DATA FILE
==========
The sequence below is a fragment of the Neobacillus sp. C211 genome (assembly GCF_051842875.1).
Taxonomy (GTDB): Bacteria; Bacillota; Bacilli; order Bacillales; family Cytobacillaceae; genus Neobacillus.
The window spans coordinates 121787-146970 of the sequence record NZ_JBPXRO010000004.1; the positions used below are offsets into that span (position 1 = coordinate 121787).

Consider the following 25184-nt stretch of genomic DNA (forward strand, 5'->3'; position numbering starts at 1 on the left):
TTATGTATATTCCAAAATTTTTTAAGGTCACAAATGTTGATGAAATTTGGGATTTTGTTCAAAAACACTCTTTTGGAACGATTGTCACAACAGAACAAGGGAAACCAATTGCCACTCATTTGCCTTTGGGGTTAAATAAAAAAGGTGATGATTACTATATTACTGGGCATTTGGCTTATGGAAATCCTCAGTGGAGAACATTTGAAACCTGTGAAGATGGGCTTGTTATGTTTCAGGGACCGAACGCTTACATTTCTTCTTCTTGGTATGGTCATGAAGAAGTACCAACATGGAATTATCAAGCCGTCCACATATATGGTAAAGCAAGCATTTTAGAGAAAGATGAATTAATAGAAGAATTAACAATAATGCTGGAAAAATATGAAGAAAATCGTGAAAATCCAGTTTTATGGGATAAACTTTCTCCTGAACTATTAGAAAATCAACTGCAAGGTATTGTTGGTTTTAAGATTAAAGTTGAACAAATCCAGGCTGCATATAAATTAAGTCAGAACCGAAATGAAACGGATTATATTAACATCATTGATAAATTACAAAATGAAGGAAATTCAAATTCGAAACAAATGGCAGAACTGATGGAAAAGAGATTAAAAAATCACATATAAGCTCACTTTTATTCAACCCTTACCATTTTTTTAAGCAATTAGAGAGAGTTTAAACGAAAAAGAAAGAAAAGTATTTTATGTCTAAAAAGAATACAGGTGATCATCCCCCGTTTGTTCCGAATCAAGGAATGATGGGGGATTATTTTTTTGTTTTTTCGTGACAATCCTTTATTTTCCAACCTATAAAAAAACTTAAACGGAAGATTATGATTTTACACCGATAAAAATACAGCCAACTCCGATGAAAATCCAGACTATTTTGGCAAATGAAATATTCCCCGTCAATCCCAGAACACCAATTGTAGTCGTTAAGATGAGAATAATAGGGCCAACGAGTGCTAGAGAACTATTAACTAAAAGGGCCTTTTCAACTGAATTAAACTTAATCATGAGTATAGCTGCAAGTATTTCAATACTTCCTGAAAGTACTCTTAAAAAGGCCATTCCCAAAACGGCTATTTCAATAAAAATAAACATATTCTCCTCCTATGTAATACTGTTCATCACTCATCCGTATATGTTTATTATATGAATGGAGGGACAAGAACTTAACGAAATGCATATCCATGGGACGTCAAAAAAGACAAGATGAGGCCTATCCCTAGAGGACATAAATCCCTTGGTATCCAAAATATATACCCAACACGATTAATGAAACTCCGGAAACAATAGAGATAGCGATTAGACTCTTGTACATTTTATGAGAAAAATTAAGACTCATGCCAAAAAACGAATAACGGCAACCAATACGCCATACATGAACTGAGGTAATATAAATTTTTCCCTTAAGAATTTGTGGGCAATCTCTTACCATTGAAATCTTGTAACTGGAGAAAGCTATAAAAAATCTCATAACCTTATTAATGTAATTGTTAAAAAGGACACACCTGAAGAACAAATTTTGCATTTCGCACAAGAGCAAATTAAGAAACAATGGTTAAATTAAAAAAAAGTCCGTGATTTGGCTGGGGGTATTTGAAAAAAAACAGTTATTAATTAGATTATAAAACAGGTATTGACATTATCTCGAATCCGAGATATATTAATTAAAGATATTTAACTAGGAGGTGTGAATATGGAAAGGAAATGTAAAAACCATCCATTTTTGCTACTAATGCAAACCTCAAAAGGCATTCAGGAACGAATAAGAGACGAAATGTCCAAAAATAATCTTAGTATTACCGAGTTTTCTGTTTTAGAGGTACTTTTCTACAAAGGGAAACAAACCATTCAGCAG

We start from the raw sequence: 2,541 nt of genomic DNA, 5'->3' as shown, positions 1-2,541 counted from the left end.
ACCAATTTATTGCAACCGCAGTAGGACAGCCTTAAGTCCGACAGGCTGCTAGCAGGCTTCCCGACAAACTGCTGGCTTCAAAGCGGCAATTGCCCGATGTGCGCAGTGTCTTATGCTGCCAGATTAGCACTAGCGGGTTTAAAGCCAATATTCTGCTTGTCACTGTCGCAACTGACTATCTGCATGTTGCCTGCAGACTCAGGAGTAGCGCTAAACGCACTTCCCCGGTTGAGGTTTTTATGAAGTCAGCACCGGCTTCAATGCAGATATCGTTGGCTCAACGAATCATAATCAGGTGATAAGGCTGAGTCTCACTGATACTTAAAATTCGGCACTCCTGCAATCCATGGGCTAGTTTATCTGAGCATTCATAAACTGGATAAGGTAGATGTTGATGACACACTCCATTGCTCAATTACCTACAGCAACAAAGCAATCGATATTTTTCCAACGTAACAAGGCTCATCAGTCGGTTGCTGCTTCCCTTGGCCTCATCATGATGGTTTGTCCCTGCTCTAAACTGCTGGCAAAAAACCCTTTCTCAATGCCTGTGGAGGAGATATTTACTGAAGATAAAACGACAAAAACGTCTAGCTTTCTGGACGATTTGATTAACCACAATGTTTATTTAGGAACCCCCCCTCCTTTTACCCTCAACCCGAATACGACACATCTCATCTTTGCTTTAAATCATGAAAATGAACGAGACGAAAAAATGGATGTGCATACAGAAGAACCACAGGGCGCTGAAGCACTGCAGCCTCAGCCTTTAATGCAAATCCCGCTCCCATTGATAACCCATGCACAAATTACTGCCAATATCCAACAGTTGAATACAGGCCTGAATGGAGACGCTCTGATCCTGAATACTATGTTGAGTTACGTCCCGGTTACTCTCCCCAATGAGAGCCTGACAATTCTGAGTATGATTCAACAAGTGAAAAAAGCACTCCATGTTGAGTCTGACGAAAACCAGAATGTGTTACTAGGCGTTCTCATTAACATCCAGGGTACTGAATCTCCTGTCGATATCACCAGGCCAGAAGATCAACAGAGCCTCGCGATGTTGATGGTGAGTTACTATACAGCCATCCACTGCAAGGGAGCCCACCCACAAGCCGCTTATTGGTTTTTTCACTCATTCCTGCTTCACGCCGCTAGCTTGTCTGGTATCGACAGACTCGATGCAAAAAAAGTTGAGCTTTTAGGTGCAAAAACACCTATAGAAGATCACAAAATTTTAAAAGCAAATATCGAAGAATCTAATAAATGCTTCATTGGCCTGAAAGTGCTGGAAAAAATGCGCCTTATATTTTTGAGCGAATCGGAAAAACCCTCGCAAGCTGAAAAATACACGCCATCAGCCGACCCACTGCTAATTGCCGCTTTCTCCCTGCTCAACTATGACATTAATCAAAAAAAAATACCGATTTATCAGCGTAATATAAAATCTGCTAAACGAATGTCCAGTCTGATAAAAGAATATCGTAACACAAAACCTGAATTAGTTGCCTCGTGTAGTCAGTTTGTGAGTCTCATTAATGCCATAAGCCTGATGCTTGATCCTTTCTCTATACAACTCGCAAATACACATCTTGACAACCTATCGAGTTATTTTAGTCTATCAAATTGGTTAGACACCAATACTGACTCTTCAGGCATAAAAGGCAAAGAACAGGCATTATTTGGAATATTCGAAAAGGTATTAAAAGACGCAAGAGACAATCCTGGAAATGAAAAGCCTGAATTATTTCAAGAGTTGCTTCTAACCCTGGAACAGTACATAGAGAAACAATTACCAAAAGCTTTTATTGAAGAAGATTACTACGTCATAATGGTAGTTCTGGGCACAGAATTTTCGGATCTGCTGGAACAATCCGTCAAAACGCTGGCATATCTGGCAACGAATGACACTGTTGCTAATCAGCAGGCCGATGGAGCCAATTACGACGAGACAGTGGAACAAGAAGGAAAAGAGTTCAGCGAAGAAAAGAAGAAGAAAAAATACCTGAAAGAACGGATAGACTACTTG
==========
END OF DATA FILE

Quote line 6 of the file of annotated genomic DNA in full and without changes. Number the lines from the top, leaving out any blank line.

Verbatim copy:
We start from the raw sequence: 2,541 nt of genomic DNA, 5'->3' as shown, positions 1-2,541 counted from the left end.